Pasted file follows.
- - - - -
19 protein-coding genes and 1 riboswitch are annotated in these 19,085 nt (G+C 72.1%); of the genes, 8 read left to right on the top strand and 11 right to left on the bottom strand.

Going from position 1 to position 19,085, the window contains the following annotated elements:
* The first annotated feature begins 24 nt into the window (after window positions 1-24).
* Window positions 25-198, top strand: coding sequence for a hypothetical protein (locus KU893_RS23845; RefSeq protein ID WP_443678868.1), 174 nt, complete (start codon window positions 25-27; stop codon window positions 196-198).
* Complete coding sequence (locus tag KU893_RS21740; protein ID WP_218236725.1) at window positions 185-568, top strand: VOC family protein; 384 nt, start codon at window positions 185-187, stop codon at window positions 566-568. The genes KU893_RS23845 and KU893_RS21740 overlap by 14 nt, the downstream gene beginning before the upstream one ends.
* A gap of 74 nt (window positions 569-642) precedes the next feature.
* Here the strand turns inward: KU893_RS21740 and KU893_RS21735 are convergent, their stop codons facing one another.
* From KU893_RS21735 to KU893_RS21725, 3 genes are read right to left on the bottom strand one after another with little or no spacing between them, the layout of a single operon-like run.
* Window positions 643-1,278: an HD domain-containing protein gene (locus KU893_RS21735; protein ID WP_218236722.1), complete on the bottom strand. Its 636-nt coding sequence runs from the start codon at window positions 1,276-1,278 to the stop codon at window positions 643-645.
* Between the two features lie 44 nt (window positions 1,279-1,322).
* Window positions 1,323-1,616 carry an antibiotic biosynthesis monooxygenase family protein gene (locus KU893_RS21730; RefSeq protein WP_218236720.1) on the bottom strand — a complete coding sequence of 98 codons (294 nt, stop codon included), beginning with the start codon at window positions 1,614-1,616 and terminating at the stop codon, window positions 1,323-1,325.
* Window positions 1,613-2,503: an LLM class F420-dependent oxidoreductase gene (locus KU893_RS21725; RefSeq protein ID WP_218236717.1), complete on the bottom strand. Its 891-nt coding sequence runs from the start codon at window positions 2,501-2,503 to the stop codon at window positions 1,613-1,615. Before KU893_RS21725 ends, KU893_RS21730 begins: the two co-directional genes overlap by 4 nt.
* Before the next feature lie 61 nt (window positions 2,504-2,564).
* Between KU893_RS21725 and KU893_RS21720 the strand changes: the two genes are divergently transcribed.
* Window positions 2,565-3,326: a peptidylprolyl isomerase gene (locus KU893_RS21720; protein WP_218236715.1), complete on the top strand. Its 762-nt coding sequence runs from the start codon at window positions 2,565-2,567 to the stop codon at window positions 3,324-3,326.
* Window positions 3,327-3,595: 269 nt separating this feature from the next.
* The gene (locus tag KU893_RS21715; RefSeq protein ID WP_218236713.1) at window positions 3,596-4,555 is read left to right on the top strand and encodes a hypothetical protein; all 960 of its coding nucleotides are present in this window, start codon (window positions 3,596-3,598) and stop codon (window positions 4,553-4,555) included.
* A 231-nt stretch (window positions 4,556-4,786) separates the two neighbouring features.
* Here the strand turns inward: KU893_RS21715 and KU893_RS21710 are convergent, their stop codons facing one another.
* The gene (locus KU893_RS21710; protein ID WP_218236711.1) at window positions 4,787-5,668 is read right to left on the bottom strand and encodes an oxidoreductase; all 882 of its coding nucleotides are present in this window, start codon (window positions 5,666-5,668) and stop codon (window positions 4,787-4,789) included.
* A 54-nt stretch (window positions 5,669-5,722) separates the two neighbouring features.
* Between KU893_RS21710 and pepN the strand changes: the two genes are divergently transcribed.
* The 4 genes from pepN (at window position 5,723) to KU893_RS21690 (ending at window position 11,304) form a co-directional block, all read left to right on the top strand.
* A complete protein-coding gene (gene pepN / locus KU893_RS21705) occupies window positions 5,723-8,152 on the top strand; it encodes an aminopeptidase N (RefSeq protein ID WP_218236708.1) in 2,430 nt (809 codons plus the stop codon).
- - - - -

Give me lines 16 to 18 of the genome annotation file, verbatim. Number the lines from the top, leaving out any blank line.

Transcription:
* Window positions 3,327-3,595: 269 nt separating this feature from the next.
* The gene (locus tag KU893_RS21715; RefSeq protein ID WP_218236713.1) at window positions 3,596-4,555 is read left to right on the top strand and encodes a hypothetical protein; all 960 of its coding nucleotides are present in this window, start codon (window positions 3,596-3,598) and stop codon (window positions 4,553-4,555) included.
* A 231-nt stretch (window positions 4,556-4,786) separates the two neighbouring features.